My very first sermon when I was in college was at my parents’ church, and the topic was “spiritual gifts.” I remember this sermon well, not for what I said, but the conversation that followed. After the service, I was standing outside doing the handshaking thing, when a self-described curmudgeon came up to me. Readying myself for some kind of complaint, he took my hand and smiled, saying, “That was the best sermon I ever heard.” I'll be honest with you, it was nowhere close to the best sermon!
Out of curiosity, I asked him what it was about the sermon that connected with him. He replied that it was good because I had recognized that all people are called to whatever they're called to. He said most of the time when he hears that sermon, the pastor talks about their call and what a call to ministry is, and so on and so forth. But at that service, I spoke about how somebody could be called to be a veterinarian or even an accountant, and how that would be serving God.
While people could easily connect a veterinarian with serving God, since they are caring for those whom God calls us to care, but an accountant, that is a different matter! From later sermons when I spoke of the same thing and mentioned accountants as having a calling from God, even accountants have balked. So I have to explain that Jesus makes a point of sitting and ministering to the tax collectors. Yes, they are not accountants, but they share a stigma that accountants also face. Yet those same tax collectors that Jesus met with became central to the early church, and it is because of good financial people that churches are able to be around today.
I know in our church, we would not be able to do what we do without the finance team that works with our church. Their gear house gives us the ability to do the ministry that we do and to connect with people in a very real way, because we can afford to and we have gotten the priorities met by our budget.
It's easy for us to look at things and be able to make a quick determination as to what is godly and what is not, but that's not our purpose as a church. Our purpose as a church is to be present with the community, and to help facilitate individuals’ relationship with God. In order to do this, we have to be honest about the call and recognize that no matter where someone is called, we are all called to be the church, and that God will use our gifts in many ways to serve him.
I think this has a lot to do with the problems that we are seeing in our community. We place labels on things being “good” or “bad,” “Christian” or “not,” foregoing the faith that God does have a plan and a presence in the world. I think this is at the root of the conflict and crisis that we are facing in the society.
The norms that we thought we knew are changing. Just like Jesus saying to the tax collector that you have a place in my church, the church and community is having to rethink our whole understanding to ask how are we propagating the message of Christ and recognizing how God has given all people gifts to serve and help the church grow!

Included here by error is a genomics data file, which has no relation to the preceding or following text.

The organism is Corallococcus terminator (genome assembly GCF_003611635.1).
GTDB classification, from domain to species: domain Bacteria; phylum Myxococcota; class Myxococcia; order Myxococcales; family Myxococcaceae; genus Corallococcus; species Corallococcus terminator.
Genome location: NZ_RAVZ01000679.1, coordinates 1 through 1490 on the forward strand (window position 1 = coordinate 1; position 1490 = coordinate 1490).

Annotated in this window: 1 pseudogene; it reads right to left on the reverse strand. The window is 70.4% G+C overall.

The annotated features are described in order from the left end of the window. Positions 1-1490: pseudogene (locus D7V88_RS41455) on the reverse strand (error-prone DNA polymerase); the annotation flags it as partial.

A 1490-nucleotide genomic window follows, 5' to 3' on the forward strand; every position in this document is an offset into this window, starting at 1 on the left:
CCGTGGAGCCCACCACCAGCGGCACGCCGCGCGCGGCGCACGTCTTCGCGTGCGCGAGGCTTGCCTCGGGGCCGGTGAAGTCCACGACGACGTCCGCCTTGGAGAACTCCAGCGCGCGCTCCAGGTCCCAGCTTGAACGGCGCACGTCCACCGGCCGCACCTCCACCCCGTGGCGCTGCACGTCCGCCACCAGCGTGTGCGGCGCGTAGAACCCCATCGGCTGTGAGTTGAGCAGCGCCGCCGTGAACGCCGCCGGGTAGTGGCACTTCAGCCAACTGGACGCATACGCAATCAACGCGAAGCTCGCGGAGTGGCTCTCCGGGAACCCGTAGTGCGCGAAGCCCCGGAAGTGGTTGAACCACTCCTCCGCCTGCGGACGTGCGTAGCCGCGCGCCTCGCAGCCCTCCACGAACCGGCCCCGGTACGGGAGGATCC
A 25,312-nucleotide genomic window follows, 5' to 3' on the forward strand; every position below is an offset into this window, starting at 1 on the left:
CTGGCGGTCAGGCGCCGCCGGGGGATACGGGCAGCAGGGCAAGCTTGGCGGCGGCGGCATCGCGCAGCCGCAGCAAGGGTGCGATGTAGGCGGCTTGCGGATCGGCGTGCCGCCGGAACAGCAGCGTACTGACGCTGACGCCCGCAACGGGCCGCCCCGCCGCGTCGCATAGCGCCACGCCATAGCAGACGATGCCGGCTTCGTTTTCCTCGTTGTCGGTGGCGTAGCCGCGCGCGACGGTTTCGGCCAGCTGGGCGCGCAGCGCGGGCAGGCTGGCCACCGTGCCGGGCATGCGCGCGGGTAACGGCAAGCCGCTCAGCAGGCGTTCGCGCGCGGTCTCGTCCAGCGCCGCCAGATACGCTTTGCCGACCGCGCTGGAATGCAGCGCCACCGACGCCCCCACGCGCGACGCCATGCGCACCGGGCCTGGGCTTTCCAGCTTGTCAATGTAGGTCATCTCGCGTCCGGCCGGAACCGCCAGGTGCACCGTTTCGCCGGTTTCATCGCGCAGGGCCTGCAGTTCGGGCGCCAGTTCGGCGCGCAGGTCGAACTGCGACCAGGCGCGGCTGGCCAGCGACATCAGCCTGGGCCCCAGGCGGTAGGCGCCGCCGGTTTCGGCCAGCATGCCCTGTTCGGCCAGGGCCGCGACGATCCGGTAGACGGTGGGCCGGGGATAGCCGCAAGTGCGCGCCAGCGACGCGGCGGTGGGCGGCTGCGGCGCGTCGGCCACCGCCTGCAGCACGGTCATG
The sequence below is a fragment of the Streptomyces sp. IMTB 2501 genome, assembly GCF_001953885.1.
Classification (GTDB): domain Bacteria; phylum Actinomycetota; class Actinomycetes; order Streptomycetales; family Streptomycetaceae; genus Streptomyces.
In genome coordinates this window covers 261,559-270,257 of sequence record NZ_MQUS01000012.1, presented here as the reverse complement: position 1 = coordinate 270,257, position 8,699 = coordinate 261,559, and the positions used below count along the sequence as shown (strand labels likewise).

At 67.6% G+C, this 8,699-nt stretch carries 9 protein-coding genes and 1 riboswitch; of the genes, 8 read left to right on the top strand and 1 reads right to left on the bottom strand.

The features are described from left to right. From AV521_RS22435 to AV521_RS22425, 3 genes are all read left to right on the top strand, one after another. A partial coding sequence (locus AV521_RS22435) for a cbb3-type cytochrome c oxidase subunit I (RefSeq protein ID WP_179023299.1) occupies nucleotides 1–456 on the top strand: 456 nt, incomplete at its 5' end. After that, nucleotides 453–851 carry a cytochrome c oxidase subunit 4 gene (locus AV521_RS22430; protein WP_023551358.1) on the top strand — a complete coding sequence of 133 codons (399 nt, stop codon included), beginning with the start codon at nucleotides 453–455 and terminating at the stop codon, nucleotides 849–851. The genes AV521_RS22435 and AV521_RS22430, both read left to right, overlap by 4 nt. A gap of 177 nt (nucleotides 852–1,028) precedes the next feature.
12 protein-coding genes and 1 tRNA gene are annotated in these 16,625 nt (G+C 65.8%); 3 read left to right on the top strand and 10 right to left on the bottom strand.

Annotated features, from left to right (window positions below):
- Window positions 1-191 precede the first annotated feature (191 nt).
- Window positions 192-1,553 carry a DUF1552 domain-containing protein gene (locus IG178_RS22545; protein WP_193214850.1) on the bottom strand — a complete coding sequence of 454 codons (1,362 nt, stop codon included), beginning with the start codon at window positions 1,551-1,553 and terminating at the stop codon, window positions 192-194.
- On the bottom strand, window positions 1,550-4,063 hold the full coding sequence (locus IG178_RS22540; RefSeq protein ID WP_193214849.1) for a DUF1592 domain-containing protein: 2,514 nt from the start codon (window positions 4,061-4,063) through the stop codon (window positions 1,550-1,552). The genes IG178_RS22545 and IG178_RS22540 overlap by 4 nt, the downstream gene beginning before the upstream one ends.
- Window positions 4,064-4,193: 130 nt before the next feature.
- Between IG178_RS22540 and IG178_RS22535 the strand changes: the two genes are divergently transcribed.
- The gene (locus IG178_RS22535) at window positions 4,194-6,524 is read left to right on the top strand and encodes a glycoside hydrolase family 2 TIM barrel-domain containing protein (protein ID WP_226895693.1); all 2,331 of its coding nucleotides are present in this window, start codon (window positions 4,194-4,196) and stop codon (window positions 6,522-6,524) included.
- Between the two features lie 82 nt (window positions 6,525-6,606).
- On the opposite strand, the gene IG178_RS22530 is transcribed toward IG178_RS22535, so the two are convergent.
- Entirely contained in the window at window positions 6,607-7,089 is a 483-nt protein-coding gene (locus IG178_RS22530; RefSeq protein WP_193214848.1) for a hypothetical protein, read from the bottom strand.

It almost feels as if our nation is having a midlife crisis. Up to this point, we had a pretty good idea of who we were, or at least we thought we did. But today, the things of the past¾things we haven't talked about, things that undergirded our society¾are starting to bubble up, and it is becoming evident to many that who we thought we were is not who we are. This disruption in our society is really difficult to deal with on so many levels. And for money and leadership and for those in our community, it's hard for us to see where we start.
At this point, it's not even an issue of attacking one thing over another or trying to fix systems. Our issues are deeper, and really require us to do a major overhaul of all the power you can approach, being a community together. More than anything else, we need to do what Christ was trying to do when society had gotten far away from their faithful relationship with God and comfortable with their power and presence in their communities.
For the different sects of Judaism that were around at that time, so much of what they were doing was establishing a point of view, and not necessarily being faithful to God. Much of what we see in the New Testament is not anti-Semitic; it's more that people had lost their way, putting their comfort in their ideology, rather than in God.
So we recognize that all people are called to God. We are all given different gifts and called to use them in different ways. We recognize that our world is changing, and we must question whether we’re acting on the side of God or if we’re acting out of line, watching out for our own comfort by excluding people and their gifts from our call to be the church of all God’s children.
Rev. Dr. Bryan James Franzen